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dc.contributor.authorSimonova, G
dc.contributor.authorWellburn, R
dc.contributor.authorFung, YL
dc.contributor.authorFraser, JF
dc.contributor.authorTung, JP
dc.date.accessioned2020-11-09T02:29:44Z
dc.date.available2020-11-09T02:29:44Z
dc.date.issued2020
dc.identifier.issn0042-9007
dc.identifier.doi10.1111/vox.13020
dc.identifier.urihttp://hdl.handle.net/10072/399070
dc.description.abstractBackground and objectives: Sheep are increasingly being used as a large in vivo animal model of blood transfusion because they provide several advantages over small animals. Understanding the effects of storage duration on ovine (ov) red cell concentrates (RCCs) and how these changes compare with stored human (hu) RCCs is necessary to facilitate clinical translation of research findings. Materials and methods: OvRCCs (n = 5) collected and processed in standard human blood collection packs, and equivalent huRCCs provided by Australian Red Cross Lifeblood (n = 5), were stored at 2–6°C for 42 days, with samples collected weekly. Haemolysis index was determined by measuring supernatant haemoglobin concentration. Biochemical parameters were evaluated using a blood gas analyser. Energy metabolites and biologically active lipids were measured using commercial assays. Osmotic fragility was determined by lysis in various saline concentrations. Extracellular vesicles were characterized by nanoparticle tracking analysis. Results: Ovine red blood cells (RBCs) are double in number, smaller in size and more fragile than human RBCs. Haematological values were unchanged throughout storage. In contrast, biochemical and metabolic values, and haemolysis index in three of the five ovRCCs exceeded huRCCs licensing criteria by day 42. Accumulation of extracellular vesicles and biologically active lipids was comparable between huRCCs and ovRCCs. Conclusion: This study documents similarities and differences in the storage lesion of ovRCCs and huRCCs. This new information will guide the design of ovine transfusion models to enhance translation of findings to human transfusion settings.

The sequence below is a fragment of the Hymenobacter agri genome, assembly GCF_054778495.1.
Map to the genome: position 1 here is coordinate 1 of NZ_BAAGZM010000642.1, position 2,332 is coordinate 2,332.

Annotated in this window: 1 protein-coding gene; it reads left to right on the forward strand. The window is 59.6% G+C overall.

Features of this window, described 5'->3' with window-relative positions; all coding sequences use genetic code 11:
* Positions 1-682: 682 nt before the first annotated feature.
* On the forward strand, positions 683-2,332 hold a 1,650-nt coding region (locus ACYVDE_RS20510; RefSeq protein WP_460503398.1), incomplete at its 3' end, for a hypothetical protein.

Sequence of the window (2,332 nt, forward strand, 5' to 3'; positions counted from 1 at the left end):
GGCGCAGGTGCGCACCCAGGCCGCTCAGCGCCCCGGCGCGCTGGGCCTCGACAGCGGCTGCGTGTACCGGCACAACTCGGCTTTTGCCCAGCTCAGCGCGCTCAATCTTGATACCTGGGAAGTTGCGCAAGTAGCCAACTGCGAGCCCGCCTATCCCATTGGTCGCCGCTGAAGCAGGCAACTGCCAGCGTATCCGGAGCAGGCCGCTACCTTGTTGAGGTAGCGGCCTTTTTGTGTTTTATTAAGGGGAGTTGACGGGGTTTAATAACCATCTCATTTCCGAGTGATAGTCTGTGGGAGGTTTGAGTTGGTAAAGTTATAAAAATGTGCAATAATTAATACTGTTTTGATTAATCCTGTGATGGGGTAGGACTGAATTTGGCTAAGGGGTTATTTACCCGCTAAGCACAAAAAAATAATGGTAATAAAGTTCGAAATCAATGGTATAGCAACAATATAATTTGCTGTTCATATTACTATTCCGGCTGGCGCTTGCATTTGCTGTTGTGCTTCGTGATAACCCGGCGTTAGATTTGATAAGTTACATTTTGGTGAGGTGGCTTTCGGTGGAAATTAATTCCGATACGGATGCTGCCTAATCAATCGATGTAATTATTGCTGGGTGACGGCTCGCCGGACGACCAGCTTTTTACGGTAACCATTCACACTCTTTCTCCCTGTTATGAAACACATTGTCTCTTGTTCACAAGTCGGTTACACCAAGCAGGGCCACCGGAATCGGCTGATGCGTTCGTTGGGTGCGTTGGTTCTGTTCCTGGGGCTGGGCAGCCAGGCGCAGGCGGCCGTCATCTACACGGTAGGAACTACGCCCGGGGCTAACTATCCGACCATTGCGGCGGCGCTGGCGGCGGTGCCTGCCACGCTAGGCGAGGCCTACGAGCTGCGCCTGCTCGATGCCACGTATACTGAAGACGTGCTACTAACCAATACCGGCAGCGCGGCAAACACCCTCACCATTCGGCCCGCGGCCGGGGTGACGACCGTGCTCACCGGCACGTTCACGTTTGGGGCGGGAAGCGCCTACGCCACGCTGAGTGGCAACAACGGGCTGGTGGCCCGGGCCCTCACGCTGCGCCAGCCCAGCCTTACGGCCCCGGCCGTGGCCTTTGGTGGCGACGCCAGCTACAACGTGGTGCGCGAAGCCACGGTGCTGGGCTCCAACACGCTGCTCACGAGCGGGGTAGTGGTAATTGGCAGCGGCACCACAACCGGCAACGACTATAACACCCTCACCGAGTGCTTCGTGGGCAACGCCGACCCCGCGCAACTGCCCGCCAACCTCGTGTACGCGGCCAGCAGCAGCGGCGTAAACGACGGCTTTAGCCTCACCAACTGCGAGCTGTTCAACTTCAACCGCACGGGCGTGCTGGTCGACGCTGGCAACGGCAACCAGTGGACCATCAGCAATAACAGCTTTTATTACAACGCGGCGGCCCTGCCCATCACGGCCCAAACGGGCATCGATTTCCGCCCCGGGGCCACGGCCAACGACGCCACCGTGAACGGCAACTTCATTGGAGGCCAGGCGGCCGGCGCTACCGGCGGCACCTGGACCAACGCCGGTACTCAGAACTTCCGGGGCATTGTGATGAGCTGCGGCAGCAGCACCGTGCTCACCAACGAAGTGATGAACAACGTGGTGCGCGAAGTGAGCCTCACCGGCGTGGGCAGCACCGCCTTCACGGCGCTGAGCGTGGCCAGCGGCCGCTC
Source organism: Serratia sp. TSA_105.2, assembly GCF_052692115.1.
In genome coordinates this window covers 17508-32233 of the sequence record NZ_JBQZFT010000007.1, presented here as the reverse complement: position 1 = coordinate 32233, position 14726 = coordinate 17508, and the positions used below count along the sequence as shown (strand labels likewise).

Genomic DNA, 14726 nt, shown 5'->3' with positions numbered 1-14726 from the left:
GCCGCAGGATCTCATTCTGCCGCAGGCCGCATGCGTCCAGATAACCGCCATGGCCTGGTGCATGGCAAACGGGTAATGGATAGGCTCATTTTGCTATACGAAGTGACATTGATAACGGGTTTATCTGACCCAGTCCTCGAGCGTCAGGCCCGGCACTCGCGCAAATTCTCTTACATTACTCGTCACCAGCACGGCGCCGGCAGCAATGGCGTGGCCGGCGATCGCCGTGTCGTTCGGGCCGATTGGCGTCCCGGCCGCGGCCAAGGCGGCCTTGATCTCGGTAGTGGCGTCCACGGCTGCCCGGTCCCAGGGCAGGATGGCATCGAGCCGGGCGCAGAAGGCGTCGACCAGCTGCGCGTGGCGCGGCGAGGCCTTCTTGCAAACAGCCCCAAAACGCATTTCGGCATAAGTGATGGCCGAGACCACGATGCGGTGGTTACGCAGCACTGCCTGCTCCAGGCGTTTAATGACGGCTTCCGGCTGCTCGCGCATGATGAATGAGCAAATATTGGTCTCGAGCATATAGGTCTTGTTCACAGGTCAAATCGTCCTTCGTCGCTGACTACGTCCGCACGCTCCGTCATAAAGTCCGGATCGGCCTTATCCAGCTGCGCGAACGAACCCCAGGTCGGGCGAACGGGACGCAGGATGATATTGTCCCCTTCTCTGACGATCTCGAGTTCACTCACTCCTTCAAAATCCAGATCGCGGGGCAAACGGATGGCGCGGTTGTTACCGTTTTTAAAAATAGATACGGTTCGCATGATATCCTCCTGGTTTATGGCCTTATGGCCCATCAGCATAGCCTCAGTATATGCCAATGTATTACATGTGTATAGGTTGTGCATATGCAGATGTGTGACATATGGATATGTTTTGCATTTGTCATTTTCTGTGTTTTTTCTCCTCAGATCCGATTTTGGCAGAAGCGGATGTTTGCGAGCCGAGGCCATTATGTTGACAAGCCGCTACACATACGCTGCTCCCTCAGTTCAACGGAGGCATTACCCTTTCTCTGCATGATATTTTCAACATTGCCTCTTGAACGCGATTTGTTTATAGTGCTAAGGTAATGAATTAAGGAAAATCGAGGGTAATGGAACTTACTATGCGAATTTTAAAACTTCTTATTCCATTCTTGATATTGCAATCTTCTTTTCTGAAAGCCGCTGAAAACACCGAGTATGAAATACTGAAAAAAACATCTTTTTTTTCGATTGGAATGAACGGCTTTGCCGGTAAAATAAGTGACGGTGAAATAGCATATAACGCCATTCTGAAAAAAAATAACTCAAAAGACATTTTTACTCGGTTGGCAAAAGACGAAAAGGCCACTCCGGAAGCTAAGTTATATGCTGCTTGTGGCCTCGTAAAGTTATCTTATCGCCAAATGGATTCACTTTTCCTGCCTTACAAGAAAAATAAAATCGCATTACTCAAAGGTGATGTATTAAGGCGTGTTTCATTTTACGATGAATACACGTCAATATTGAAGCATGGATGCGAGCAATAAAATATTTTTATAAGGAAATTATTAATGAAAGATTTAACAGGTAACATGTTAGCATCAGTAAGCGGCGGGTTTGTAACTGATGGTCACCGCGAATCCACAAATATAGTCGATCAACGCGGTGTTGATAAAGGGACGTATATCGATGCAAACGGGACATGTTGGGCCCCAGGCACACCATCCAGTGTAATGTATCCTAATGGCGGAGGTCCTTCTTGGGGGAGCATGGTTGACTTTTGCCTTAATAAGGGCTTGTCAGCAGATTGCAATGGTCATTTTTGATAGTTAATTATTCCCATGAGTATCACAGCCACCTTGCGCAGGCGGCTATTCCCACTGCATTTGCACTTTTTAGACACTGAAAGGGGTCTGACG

dc.description.peerreviewedYes
dc.languageEnglish
dc.language.isoeng
dc.publisherWiley
dc.relation.ispartofjournalVox Sanguinis
dc.subject.fieldofresearchClinical Sciences
dc.subject.fieldofresearchMedical Physiology
dc.subject.fieldofresearchcode1103
dc.subject.fieldofresearchcode1116
dc.titleOvine red cell concentrates for transfusion research – is the storage lesion comparable to human red cell concentrates?
dc.typeJournal article
dc.type.descriptionC1 - Articles
dcterms.bibliographicCitationSimonova, G; Wellburn, R; Fung, YL; Fraser, JF; Tung, JP, Ovine red cell concentrates for transfusion research – is the storage lesion comparable to human red cell concentrates?, Vox Sanguinis, 2020
dc.date.updated2020-11-09T02:27:42Z
gro.description.notepublicThis publication has been entered in Griffith Research Online as an advanced online version.
gro.hasfulltextNo Full Text
gro.griffith.authorFraser, John F.


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